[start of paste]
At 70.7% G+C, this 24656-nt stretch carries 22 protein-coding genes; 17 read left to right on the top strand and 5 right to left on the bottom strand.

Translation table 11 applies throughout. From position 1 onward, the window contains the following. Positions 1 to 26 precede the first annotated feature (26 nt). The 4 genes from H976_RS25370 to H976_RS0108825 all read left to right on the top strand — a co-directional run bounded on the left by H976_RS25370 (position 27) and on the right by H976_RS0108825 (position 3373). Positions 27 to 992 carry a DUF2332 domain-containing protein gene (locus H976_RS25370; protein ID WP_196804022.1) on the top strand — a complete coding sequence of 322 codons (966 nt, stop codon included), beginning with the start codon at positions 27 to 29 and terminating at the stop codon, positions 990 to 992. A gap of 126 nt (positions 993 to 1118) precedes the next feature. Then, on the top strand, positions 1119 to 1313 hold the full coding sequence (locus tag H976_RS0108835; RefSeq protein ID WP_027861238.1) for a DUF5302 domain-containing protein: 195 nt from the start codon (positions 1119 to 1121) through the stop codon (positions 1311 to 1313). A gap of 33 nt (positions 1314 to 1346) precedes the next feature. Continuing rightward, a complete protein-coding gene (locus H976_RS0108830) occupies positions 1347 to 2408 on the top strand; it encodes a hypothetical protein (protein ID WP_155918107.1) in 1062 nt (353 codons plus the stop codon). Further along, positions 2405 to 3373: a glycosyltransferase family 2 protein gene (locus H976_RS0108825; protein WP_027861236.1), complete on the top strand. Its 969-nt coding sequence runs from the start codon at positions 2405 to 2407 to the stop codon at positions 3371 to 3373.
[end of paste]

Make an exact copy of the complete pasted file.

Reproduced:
At 70.7% G+C, this 24656-nt stretch carries 22 protein-coding genes; 17 read left to right on the top strand and 5 right to left on the bottom strand.

Translation table 11 applies throughout. From position 1 onward, the window contains the following. Positions 1 to 26 precede the first annotated feature (26 nt). The 4 genes from H976_RS25370 to H976_RS0108825 all read left to right on the top strand — a co-directional run bounded on the left by H976_RS25370 (position 27) and on the right by H976_RS0108825 (position 3373). Positions 27 to 992 carry a DUF2332 domain-containing protein gene (locus H976_RS25370; protein ID WP_196804022.1) on the top strand — a complete coding sequence of 322 codons (966 nt, stop codon included), beginning with the start codon at positions 27 to 29 and terminating at the stop codon, positions 990 to 992. A gap of 126 nt (positions 993 to 1118) precedes the next feature. Then, on the top strand, positions 1119 to 1313 hold the full coding sequence (locus tag H976_RS0108835; RefSeq protein ID WP_027861238.1) for a DUF5302 domain-containing protein: 195 nt from the start codon (positions 1119 to 1121) through the stop codon (positions 1311 to 1313). A gap of 33 nt (positions 1314 to 1346) precedes the next feature. Continuing rightward, a complete protein-coding gene (locus H976_RS0108830) occupies positions 1347 to 2408 on the top strand; it encodes a hypothetical protein (protein ID WP_155918107.1) in 1062 nt (353 codons plus the stop codon). Further along, positions 2405 to 3373: a glycosyltransferase family 2 protein gene (locus H976_RS0108825; protein WP_027861236.1), complete on the top strand. Its 969-nt coding sequence runs from the start codon at positions 2405 to 2407 to the stop codon at positions 3371 to 3373.